but recaptured several of the prisoners and one of the flags taken from Colonel Hall.
At this juncture, Lieutenant-Colonel [T. H.] Carter, who had behaved with signal courage and judgment during the whole action, succeeded, in conjunction with Major Pegram, in getting several batteries in position in a field to the right, which opened with such precision and rapidity on such of the enemy's batteries and troops as remained on the plain of Chancellorsville as finally to drive them back in utter confusion. Lieutenant-Colonel Hilary [P.] Jones, of the artillery, a most accomplished officer, had, however, before this placed ten guns near the Plank road and on the nearest ridge to the enemy's epaulements, which had fired with marked success on the artillery stationed at the Chancellor house and on the retreating troops.
As soon as our artillery fire would permit, the heights were occupied by the infantry, and, by order of General Stuart, I took charge of arranging all the troops found on the field in line of battle parallel to the Plank road. The earliest troops on the ground were Colonel [J. M.] Brockenbrough's and another Virginia regiment, belonging, I think, to the same brigade. These were subsequently withdrawn, and my troops located as follows: Iverson's brigade on right, extending from the Chancellor house up the Plank road, next Rodes' brigade, then Ramseur's brigade, and finally Doles' brigade - all parallel and close to the road. Doles' was subsequently thrown across the road and at an angle of 45 degrees with it, connecting with General Pender, by whom this line was continued on to the left. Colston's division, now attached to my command, was located on the Turnpike road, to the right and in continuation of my line. Colquitt's brigade was placed en echelon with reference both to Iverson and Colston, and 100 yards in rear, to enable our artillery to operate in the interval. This position was strongly fortified, and was held without molestation until Tuesday morning, when I pushed forward my whole line of skirmishers to feel the enemy. He was discovered to be in very great force, both of infantry and artillery, with formidable intrenchments.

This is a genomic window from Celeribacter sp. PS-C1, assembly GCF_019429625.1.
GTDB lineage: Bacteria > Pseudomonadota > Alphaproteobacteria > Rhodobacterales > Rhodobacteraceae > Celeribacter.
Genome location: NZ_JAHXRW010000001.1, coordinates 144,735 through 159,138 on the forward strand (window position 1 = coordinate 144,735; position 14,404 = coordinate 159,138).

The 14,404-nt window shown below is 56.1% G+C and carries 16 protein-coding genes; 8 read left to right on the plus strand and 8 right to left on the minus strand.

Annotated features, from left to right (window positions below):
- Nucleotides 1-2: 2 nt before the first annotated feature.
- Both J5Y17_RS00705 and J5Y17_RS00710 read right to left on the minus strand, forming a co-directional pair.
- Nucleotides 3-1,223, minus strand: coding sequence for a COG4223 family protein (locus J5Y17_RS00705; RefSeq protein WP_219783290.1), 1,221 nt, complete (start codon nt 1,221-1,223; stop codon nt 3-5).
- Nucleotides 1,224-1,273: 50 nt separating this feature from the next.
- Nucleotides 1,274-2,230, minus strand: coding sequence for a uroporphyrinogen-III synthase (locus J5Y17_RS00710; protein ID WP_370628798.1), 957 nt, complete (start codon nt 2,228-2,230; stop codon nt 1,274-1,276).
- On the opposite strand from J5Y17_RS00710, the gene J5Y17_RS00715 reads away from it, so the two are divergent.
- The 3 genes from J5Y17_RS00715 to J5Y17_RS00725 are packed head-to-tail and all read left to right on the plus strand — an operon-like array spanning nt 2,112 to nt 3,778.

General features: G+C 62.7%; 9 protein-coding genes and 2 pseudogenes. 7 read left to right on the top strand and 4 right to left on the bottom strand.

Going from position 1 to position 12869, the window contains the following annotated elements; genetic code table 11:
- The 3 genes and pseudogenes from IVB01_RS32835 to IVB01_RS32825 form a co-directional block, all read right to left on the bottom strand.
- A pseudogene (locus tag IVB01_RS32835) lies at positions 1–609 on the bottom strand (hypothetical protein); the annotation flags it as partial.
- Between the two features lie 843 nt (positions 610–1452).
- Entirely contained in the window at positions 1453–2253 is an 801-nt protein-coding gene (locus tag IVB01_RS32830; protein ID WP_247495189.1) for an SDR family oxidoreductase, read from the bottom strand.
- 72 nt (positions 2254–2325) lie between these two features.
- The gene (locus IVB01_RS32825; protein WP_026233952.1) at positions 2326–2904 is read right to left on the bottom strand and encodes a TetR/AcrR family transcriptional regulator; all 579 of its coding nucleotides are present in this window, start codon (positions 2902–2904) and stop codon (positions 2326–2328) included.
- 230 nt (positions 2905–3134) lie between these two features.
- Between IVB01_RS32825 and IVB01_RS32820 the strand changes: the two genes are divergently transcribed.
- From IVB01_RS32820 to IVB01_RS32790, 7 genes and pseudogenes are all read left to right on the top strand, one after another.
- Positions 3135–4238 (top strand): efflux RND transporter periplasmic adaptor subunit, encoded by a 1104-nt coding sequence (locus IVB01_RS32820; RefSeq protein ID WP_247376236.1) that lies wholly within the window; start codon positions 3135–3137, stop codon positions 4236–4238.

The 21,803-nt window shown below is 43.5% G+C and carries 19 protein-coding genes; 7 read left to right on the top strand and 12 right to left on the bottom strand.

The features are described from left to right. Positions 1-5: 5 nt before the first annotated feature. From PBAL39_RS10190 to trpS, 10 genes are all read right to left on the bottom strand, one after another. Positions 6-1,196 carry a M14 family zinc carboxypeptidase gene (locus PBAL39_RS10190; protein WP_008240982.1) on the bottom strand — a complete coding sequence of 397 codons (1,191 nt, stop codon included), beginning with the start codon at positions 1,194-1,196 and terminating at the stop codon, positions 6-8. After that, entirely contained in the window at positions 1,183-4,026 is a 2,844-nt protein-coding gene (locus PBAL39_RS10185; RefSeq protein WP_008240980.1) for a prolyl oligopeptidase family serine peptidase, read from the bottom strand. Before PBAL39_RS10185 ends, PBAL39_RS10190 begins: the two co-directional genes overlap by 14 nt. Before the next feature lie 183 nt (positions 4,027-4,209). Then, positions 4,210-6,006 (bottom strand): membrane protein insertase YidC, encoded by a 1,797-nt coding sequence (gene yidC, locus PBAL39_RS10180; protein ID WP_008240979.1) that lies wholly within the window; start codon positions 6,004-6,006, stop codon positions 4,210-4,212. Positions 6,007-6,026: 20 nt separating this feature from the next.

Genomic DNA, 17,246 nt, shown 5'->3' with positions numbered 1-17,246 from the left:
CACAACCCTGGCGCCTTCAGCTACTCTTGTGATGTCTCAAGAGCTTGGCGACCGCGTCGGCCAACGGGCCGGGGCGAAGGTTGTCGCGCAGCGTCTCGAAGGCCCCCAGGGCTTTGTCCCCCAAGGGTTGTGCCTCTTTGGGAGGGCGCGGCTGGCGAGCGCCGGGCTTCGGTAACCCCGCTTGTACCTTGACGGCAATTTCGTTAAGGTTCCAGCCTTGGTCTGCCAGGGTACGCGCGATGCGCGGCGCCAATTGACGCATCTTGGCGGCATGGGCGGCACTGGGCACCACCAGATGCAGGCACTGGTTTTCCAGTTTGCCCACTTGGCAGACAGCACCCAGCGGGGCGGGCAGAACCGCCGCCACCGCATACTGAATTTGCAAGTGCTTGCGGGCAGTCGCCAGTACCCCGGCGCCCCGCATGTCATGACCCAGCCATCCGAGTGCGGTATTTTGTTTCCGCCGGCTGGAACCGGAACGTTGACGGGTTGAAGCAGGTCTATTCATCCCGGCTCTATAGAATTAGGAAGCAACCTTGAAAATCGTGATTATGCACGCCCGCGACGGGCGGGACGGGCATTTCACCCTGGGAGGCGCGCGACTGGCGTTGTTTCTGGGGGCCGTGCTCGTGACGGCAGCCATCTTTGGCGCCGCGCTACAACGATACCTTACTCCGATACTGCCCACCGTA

Early on Wednesday morning, my outposts reported that the enemy had retired. I again threw forward my skirmishers, and found that the entire force had retreated during the night. Following them in person with a few troops, it was ascertained that they had successfully crossed the river, availing themselves of the very severe storm and darkness of the previous night. The line of their retreat was marked by every evidence of a careful and well-conducted march, but little public or private property, except such as was necessary for hospital purposes, being left behind.
On the evening of Wednesday, May 6, my column was again in motion, and encamped that night in their old quarters near Grace Church, having been absent eight days, participating in the achievement of a signal victory, capturing fifteen pieces of artillery, 10 flags, 75,000 rounds of small-arm ammunition, and 4 bushels musket-caps from the enemy.
The small-arm ammunition and the caps afterward fell into the hands of Major [William] Allan, corps ordnance officer, and Captain [Lawrence S.] Marye, ordnance officer of Colston's division.
It is worthy of remark that the enemy abandoned such a large number of knapsacks in retreating to his works that when this division began its homeward march in the rain it was thoroughly equipped with oilcloths and shelter-tents of the best quality.
The division sustained a heavy loss in killed and wounded, principally
60 R R - VOL XXV, PT I